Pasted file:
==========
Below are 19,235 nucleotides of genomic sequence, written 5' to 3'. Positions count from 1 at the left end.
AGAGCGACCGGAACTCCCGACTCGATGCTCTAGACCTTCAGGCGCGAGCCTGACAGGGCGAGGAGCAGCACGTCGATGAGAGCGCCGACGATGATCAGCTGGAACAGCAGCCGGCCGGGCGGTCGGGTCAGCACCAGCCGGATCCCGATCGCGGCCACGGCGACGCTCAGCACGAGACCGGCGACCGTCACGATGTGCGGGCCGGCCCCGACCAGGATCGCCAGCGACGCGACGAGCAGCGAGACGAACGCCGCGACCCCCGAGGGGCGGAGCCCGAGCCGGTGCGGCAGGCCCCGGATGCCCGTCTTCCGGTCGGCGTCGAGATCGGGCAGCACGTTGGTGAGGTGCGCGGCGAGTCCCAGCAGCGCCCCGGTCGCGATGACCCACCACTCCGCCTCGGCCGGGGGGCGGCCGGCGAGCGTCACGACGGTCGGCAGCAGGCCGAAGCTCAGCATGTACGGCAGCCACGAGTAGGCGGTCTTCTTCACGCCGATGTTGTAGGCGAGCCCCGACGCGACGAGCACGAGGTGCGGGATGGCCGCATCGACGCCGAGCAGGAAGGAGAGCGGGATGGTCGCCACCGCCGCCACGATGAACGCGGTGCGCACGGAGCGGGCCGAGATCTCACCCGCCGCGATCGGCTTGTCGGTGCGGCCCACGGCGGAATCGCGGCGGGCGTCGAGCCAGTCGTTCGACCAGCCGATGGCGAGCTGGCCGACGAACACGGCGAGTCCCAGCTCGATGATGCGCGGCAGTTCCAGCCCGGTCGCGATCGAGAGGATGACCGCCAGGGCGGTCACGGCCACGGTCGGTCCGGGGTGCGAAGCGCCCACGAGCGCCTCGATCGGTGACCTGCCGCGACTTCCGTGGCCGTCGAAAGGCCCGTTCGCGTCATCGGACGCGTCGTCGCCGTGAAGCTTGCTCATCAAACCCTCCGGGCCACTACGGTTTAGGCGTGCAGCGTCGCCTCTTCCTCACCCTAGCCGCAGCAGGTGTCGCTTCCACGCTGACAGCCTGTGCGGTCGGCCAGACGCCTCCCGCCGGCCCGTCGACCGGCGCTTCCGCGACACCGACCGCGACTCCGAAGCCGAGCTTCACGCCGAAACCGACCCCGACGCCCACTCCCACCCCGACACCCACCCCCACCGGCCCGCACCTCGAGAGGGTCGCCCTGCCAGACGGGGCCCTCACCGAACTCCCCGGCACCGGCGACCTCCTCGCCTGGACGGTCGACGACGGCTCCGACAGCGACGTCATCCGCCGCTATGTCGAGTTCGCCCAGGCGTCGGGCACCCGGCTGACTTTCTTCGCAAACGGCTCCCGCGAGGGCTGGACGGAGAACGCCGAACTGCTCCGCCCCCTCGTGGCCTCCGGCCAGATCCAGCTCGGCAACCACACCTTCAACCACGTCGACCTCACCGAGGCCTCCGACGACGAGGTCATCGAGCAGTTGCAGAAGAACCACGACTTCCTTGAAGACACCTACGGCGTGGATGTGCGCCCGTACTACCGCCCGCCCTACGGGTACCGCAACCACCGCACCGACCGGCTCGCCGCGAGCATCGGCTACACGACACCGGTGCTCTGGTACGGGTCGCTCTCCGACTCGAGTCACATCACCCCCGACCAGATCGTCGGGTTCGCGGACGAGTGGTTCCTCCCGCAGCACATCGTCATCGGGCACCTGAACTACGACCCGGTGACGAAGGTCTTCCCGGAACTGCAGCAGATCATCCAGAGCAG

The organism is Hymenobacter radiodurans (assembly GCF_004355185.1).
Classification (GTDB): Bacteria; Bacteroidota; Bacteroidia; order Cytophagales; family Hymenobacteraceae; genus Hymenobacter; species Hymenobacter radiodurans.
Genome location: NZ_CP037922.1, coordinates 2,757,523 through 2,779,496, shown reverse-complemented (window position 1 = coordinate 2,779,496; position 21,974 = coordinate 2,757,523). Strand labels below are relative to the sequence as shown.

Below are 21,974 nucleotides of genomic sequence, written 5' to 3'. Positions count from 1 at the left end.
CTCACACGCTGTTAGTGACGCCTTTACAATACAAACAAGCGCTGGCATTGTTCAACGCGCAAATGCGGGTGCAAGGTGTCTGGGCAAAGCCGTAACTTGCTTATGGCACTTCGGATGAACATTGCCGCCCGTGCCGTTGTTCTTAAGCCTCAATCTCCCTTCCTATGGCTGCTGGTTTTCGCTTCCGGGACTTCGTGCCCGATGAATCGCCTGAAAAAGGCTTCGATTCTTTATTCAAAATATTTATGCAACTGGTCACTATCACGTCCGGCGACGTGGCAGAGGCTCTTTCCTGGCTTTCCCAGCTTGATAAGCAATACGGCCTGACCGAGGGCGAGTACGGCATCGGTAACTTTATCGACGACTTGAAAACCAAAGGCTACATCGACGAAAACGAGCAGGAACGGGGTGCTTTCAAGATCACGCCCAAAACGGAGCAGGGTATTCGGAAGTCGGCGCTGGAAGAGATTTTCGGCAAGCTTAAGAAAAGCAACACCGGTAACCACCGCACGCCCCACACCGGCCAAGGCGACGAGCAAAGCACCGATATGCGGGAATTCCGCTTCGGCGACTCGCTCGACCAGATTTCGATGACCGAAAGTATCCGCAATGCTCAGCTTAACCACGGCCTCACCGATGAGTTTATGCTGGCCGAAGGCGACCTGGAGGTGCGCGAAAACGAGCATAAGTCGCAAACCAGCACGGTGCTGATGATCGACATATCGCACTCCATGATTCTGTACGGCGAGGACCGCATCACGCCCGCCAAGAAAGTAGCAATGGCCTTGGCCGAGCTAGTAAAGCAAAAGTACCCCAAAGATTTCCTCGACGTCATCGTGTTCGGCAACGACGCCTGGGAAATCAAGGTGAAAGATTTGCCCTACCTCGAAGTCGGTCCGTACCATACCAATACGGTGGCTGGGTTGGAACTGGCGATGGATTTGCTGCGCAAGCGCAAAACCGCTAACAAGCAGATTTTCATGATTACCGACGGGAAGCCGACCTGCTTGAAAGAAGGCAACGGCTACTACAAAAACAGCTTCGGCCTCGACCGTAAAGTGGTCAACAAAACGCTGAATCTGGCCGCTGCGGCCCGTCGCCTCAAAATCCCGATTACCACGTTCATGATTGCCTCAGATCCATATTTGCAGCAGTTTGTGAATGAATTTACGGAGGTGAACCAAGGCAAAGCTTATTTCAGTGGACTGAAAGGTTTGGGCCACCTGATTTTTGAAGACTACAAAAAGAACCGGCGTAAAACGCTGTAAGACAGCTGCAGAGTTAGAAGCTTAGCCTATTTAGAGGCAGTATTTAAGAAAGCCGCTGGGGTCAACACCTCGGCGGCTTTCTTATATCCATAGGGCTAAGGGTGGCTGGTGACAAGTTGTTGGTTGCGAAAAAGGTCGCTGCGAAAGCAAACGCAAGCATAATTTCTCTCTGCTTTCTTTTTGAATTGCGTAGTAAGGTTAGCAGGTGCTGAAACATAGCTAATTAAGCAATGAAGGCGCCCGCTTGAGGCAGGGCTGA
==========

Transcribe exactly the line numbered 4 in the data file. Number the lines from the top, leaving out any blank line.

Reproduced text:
Classification (GTDB): Bacteria; Bacteroidota; Bacteroidia; order Cytophagales; family Hymenobacteraceae; genus Hymenobacter; species Hymenobacter radiodurans.